Giffords, D-Ariz., was shot in the head during a meeting with constituents. Pima County Sheriff Clarence Dupnik said authorities believe she was the target and that there was no security at the event. One suspect, a 22-year-old man, was in custody and Arizona authorities are seeking a "person of interest" that may have been involved in the attack.
The shooting rampage claimed six lives, including a 9-year-old child and U.S. District Judge John Roll, officials said. Thirteen more were wounded at the scene, including Giffords. Five were listed in critical condition and five were in serious condition. All had come out of surgery by Saturday evening.
Giffords was one of those in critical condition, but Dr. Peter Rhee, trauma director at the University of Arizona, said he was "about as optimistic as I can get in this situation" that she will recover.
Dr. Richard Carmona, a former U.S. surgeon general who lives in Tucson and knows Giffords, said she suffered a "very devastating wound."
"The surgeons I spoke to are cautiously optimistic. I looked at the CT and MRI and know the surgery done," he said. "We are guardedly optimisim. I hope she will survive."
Dupnik would not identify the suspect, but people familiar with the investigation.
"The gunman began just spraying everybody at point blank range. It wasn't like he was picking people out, he just began shooting at everybody who was close to him and kind of a constricted area," Dr. Steven Rayle, who witnessed the shooting and offered medical attention to the victims, told CBS News.
Rayle said the suspect "had a determined look on his face. And he just began shooting, wearing dark clothes, a little bit ... shabbily dressed, and he really, I think ... thought he would be getting away."
Two people at the scene tackled the suspect, officials said. Dupnik said "he probably would have shot other people had he not been tackled."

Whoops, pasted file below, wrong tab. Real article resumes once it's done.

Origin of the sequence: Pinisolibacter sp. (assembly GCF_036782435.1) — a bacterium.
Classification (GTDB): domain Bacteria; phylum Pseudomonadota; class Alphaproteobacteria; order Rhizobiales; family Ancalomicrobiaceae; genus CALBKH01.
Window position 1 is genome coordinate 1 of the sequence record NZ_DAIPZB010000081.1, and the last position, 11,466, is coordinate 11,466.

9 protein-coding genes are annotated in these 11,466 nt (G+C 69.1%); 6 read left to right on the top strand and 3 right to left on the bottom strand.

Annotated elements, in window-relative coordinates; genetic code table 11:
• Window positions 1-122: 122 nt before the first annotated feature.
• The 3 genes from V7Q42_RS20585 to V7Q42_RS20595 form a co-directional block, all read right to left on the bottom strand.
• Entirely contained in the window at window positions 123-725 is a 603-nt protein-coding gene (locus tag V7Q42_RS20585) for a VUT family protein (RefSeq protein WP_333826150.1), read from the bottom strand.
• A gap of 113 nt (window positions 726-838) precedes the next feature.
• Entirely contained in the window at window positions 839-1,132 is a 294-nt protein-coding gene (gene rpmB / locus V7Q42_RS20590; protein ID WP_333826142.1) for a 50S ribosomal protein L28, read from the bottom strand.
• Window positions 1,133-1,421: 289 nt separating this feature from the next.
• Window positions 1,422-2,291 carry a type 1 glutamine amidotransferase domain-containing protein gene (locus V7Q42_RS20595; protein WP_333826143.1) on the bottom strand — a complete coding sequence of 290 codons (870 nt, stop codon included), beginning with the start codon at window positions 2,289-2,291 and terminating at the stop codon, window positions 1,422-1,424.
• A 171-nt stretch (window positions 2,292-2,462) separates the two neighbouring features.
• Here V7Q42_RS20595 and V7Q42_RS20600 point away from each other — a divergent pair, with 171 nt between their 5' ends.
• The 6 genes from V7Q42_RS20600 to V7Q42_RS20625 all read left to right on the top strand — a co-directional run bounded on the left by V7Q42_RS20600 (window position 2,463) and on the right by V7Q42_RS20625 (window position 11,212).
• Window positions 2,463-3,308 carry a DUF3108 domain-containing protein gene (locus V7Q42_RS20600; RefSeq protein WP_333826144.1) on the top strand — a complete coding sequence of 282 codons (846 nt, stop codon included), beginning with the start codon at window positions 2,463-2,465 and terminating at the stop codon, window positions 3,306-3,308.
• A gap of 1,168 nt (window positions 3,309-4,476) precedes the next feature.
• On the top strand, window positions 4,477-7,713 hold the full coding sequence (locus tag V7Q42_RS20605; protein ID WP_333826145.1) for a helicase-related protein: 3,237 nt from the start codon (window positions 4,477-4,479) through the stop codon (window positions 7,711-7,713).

Officials say the suspect has claimed sole responsibility for the attack, but said authorities were "not convinced he acted alone," Dupnik said.
Dupnik said authorities had "some reason to believe he came to the event with another individual," and said investigators had pictures of the other "person of interest." Dupnik would say the man appeared to be in his 50s.
CBS News correspondent Bob Orr reports that the gun recovered at the scene is a 9mm Glock pistol. Sources earlier said it was equipped with an extended magazine. There is no word on the number of rounds fired.
The suspect's exact motivation was not immediately clear. Federal law enforcement officials were poring over captured versions of a MySpace page that belonged to Jared Loughner and over Youtube video published to the Internet weeks ago under an account "Classitup10" and linked to him. The MySpace page, which was removed within minutes of the gunman being identified by U.S. officials, included a mysterious "Goodbye friends" message published hours before the shooting and exhorted his friends to "Please don't be mad at me."
In one of several Youtube videos, which featured text against a dark background, Loughner described inventing a new U.S. currency and complained about the illiteracy rate among people living in Giffords' congressional district in Arizona. Two spellings of his last name were given in the aftermath of the shooting -- Loughner and Laughner.